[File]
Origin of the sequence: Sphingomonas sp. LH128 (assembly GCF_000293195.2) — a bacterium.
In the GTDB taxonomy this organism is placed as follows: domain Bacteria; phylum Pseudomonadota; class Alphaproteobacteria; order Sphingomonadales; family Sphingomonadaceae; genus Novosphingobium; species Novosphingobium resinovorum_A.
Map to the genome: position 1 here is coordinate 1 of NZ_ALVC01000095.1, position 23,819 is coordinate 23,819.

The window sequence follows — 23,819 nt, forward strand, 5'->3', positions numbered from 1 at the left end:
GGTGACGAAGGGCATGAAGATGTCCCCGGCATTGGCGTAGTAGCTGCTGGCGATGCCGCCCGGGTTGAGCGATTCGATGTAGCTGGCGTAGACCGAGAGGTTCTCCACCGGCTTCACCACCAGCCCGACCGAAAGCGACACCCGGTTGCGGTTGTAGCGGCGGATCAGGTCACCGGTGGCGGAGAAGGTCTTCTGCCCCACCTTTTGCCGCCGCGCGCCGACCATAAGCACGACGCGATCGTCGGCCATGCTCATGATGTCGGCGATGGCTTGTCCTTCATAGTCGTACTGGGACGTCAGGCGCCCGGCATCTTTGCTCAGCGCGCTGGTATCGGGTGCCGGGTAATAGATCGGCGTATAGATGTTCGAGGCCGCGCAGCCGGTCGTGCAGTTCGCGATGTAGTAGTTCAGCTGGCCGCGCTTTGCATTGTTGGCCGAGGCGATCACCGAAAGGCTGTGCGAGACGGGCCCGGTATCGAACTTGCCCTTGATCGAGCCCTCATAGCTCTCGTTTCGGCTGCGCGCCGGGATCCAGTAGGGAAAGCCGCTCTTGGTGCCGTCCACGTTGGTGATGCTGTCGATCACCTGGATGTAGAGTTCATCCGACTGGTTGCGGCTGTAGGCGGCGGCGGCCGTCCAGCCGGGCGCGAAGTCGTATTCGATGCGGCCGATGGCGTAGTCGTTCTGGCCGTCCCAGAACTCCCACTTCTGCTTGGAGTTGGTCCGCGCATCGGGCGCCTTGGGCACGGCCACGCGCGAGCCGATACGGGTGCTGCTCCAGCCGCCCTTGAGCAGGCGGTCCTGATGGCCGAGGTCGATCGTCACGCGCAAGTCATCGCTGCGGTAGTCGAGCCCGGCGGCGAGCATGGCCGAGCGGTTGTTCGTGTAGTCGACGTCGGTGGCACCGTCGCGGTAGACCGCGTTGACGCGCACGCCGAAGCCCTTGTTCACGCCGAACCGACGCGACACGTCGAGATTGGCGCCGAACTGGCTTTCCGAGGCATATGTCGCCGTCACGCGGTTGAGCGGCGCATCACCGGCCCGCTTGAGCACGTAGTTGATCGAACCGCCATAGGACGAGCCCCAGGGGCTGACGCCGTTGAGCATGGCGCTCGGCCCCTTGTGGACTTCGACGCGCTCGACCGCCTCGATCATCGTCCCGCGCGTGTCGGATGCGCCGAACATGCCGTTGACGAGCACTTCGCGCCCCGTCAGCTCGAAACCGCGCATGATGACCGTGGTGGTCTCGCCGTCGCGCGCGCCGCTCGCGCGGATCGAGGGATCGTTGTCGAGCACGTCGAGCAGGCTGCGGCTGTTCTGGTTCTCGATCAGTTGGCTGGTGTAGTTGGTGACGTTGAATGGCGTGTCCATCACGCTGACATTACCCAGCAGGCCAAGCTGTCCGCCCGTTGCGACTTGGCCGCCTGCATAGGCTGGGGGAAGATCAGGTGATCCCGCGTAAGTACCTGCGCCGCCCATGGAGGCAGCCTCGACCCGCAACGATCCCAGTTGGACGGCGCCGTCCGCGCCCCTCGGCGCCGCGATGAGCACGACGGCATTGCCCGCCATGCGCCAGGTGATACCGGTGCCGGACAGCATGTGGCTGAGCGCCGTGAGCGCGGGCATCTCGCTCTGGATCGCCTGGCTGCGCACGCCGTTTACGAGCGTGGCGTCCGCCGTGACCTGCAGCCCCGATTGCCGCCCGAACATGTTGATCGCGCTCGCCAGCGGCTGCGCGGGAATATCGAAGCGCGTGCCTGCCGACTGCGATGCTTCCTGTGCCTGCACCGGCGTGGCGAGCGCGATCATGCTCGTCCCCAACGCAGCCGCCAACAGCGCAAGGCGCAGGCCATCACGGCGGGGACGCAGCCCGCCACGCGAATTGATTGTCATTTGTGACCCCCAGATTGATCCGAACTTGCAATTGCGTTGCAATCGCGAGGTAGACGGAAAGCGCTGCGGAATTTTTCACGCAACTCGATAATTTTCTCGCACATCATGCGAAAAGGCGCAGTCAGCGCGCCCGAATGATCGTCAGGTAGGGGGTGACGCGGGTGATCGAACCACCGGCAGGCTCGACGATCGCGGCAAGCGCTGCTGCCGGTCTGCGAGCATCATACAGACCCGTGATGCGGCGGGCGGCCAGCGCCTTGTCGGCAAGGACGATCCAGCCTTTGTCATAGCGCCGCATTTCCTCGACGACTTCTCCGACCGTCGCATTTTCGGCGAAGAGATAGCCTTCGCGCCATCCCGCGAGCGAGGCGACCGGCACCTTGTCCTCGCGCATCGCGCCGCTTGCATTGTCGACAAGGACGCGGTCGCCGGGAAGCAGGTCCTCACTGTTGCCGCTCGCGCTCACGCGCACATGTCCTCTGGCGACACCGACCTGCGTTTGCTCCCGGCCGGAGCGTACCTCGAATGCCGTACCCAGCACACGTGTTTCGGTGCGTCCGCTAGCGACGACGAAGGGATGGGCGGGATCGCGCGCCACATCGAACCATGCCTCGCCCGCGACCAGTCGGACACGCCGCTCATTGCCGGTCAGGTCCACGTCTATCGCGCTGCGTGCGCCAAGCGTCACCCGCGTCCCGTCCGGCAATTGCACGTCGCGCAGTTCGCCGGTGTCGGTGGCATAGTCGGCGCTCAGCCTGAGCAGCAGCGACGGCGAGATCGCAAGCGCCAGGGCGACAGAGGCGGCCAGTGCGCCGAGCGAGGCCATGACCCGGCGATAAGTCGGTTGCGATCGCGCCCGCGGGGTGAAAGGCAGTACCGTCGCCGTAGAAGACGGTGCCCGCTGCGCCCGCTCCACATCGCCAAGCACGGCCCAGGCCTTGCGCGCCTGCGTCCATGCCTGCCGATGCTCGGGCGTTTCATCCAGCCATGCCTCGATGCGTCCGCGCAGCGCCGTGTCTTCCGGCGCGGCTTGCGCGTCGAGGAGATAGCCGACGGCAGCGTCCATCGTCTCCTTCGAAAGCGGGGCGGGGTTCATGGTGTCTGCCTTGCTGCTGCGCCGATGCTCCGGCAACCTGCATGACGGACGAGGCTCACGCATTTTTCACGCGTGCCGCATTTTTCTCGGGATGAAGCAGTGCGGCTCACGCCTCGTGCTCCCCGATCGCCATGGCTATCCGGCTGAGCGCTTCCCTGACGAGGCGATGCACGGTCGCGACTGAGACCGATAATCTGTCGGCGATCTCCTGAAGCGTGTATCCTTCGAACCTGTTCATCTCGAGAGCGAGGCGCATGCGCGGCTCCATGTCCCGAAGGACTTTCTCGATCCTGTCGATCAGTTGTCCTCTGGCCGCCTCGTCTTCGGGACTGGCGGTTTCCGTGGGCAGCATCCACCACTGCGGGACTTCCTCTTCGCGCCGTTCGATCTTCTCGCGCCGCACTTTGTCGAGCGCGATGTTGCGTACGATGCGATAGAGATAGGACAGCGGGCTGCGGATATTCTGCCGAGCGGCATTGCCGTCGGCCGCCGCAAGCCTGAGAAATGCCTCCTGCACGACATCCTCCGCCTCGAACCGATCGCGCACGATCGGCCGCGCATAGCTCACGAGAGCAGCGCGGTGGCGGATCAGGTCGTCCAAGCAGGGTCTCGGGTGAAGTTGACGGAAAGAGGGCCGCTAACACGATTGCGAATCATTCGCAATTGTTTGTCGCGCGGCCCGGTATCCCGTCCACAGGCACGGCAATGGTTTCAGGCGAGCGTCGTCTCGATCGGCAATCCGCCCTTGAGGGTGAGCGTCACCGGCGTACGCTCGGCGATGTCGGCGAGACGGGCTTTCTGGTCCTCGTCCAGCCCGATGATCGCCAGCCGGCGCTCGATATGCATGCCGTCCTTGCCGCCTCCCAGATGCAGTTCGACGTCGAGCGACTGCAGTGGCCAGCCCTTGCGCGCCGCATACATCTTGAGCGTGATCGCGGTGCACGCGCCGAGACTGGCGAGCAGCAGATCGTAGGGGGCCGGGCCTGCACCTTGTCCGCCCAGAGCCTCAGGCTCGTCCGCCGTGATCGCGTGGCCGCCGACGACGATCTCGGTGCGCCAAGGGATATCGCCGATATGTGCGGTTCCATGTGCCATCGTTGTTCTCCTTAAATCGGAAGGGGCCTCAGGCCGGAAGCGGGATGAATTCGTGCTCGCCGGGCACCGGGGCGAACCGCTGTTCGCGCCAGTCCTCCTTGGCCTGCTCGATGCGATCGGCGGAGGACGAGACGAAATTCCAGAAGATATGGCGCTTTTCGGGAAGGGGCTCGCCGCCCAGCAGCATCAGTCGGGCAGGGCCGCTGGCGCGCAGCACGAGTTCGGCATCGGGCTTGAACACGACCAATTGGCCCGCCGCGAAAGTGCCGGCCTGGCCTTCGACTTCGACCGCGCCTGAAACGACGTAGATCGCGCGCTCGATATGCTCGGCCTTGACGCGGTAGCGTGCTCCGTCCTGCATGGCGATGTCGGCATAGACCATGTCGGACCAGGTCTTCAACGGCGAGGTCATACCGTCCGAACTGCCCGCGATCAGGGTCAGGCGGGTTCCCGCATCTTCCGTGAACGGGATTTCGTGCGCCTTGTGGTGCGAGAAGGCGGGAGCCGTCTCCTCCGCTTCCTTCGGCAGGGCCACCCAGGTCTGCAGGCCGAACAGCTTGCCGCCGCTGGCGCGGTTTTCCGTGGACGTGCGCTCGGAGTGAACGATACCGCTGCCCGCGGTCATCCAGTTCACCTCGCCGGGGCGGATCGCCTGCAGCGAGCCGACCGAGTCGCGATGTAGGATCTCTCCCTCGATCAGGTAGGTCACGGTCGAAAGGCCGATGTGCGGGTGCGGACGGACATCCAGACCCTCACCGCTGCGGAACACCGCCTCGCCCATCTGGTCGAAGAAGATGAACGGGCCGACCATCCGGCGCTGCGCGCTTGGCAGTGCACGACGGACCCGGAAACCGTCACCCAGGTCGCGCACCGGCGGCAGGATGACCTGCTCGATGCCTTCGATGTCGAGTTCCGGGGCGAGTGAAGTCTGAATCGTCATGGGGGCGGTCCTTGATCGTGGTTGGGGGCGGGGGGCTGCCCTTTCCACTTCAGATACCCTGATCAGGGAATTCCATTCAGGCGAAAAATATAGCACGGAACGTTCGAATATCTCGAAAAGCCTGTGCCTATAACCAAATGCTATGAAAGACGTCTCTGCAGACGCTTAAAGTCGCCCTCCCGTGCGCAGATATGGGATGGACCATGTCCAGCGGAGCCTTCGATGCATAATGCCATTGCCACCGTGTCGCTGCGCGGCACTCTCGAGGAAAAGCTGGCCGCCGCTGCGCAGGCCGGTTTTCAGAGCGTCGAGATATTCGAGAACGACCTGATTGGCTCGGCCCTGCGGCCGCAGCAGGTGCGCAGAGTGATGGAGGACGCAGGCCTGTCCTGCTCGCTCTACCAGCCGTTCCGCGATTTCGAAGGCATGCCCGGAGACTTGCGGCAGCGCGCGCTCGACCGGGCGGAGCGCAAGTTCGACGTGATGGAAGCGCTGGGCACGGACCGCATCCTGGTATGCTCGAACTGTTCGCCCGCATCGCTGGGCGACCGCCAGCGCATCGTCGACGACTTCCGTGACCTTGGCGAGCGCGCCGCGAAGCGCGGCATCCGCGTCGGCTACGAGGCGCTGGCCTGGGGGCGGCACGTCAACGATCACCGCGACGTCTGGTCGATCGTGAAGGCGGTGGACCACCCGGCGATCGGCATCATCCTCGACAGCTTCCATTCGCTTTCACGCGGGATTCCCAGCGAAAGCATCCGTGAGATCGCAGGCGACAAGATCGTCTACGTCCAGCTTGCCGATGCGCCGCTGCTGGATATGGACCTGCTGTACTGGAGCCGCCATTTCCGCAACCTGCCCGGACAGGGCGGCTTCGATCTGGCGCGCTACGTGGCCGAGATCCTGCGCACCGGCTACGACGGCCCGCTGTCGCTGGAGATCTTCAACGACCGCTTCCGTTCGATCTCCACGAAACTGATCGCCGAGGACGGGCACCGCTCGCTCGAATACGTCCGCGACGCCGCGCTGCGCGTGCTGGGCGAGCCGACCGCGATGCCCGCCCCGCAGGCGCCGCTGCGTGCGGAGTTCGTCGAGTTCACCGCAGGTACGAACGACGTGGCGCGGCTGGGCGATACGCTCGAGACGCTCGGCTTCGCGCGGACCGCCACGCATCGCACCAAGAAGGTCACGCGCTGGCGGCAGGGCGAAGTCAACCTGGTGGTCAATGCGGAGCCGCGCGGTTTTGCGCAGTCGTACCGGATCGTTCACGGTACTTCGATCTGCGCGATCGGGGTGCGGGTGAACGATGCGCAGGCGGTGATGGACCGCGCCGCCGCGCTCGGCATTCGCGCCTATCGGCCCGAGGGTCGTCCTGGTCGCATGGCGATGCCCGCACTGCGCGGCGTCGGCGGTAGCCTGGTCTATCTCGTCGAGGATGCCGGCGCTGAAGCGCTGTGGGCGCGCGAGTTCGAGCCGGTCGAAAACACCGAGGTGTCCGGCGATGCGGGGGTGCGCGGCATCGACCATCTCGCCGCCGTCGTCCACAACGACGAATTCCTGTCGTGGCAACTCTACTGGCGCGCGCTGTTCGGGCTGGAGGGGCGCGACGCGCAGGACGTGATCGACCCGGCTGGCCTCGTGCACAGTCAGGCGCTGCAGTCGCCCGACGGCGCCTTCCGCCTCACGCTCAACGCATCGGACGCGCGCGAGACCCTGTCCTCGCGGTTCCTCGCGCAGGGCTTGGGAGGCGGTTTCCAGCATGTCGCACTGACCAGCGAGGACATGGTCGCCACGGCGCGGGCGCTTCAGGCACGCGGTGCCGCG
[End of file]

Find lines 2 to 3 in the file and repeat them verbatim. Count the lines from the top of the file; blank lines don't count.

In the GTDB taxonomy this organism is placed as follows: domain Bacteria; phylum Pseudomonadota; class Alphaproteobacteria; order Sphingomonadales; family Sphingomonadaceae; genus Novosphingobium; species Novosphingobium resinovorum_A.
Map to the genome: position 1 here is coordinate 1 of NZ_ALVC01000095.1, position 23,819 is coordinate 23,819.